The College of Health Sciences and Human Services at California State University, Monterey Bay held an event on Feb. 11 focusing on human trafficking across our nation. Speakers Sharon Cooper and Lisa C. Williams captivated the audience of future social workers, clinicians, therapists and community members with strategies to help combat human trafficking, sexual exploitation and productive measures for helping victims recover.
Cooper, a developmental and forensic pediatrician, testifies in courts to help prosecute child abuse offenders and works to help kids receive the necessary treatment to heal from the tramua. Cooper works closely with the F.B.I. and currently holds faculty positions at University of North Carolina at Chapel Hill School of Medicine and Uniformed Services University of Health Sciences at Bethesda, Maryland.
During her speech, Cooper explained that abuse against children is no longer called child pornography as that would indicate a willing, volunteering participant. Instead, the appropriate terminology is now classified as child sex abuse material.
A previously popular website called backpage.com was responsible for selling numerous children into the trafficking industry, and that many families are guilty of being the most common source to sell their children. Cooper explained that being subjected into human trafficking can cause victims to experience complex PTSD, which can create a dissociative personality disorder.
The abuse of children causes three major impacts according to Cooper: physical, emotional and spiritual. With physical impact, children are easily susceptible to immune and medical disorders. Emotionally impacted children can experience depression, substance abuse, relationship issues and revictimization. Spiritual impact can hinders one’s faith, creating a sense of hopelessness. Cooper’s work focuses on disrupted neurodevelopment.
When it comes to finding victims for human trafficking, the majority are women and girls from America. Alaska natives are prime targets for human trafficking due to the pipeline. Thirty-one percent of girls and 7 percent of boys are sexually abused in the juvenile system, according to Cooper. Additionally, 50 percent of African American minors and 25 percent of Latino youth in New York City are exposed to trafficking.
Williams – an entrepreneur, philanthropist and author – focused on the problematic issues seen within our justice system from social workers and counselors forcing victims to repeatedly relive their trauma. She said the most productive approach to helping victims is asking them what they need and what can you do to help.
Williams’ journey into fighting human trafficking jumpstarted when she saw an article in Georgia referring to a 10-year-old girl incarcerated for prostitution. Williams advocates no minor can be a willing participant and that raping women is not having sex with them. What that 10-year-old girl experienced was the repercussions of human trafficking and she took legal action to fix our society’s issue of blaming victims opposed to prosecuting the offenders.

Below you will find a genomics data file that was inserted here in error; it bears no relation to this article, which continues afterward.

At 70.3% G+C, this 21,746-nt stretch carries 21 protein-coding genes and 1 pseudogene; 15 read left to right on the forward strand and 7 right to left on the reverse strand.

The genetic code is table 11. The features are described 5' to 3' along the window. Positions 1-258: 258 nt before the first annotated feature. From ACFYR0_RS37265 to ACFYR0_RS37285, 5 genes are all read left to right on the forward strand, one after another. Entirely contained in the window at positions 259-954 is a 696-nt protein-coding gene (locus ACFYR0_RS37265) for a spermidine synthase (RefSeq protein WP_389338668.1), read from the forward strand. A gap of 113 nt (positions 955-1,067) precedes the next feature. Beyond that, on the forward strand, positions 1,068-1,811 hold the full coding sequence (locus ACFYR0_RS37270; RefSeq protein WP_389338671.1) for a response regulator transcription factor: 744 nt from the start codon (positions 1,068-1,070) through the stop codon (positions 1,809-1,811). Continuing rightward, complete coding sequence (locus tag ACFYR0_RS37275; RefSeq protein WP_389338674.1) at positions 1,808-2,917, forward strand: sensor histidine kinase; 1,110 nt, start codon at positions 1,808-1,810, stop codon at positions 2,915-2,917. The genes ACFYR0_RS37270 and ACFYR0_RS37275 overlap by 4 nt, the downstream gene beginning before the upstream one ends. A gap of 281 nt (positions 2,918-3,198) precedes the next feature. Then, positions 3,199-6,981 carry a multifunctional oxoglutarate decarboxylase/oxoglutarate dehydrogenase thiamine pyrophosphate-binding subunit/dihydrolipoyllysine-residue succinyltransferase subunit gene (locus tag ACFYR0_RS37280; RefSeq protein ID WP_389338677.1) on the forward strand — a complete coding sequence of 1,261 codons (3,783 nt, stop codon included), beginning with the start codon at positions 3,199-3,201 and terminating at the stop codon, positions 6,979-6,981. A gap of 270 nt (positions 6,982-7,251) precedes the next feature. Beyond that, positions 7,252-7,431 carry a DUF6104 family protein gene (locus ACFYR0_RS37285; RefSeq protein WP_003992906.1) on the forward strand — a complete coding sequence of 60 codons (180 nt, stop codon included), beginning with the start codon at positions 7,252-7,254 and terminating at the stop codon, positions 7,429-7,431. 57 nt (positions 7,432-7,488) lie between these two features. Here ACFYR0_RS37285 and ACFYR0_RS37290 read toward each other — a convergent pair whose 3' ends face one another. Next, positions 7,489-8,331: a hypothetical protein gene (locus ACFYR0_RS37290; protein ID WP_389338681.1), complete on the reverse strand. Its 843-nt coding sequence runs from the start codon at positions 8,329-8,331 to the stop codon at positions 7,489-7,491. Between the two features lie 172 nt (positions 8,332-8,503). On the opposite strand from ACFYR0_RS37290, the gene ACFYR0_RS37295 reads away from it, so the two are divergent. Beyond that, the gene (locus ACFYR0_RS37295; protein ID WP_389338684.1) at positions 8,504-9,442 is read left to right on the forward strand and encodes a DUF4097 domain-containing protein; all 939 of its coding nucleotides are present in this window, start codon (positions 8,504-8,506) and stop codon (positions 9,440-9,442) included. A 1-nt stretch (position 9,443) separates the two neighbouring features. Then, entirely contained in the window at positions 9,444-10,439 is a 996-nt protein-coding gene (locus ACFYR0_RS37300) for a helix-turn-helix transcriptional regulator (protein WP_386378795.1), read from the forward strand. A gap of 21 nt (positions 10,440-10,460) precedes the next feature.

Most victims want the truth and a person to faithfully trust in, according to Williams. Once the trust is broken, victims are more likely than not to run away. She noted that running away usually happens when victims are running from something, not running to something. To personally help combat human trafficking, Williams bought a 7-acre farm in Georgia back in 2007 after learning there was only one house to help victims west of the Mississippi. Her program, Living Water for Girls, helps prostituted girls redeem a chance of normality.
Both Cooper and Williams expressed concerns with social deterrence. Health professionals across the nation fall short of protecting young girls by ignoring tell-tale signs of abuse. African American girls are 20 times more likely to be charged with a crime than other nationalities. Los Angeles County’s population consists of 9 percent of African American girls, yet they make up 92 percent of the juvenile system. Georgetown Law Center published a study, Girlhood Interrupted, focusing on adultification bias of young African American women. Adultification bias highlights young African American girls are held to a higher standard, and are seen less innocent and more adult-like than white peers.
There are 150 million pictures on the internet revolving around human trafficking, 10 percent of the pictures are of infants. The work that Cooper and Williams do is crucial to reforming our justice system, expanding the public’s knowledge of human trafficking and being proactive in stoping exploitation. The power duo will continue to fight the epidemic plaguing our nation. In fall of 2020, their book “Uncomfortable Truth” will be published and is a necessary insight to readers everywhere to stay informed on resolving human trafficking.
The Diversity Learning Series will continue on March 11 with “Unveiling the Joke: Theatrical Practices and Dialogue for Social Change” from noon to 2 at the Otter Cross Cultural Center.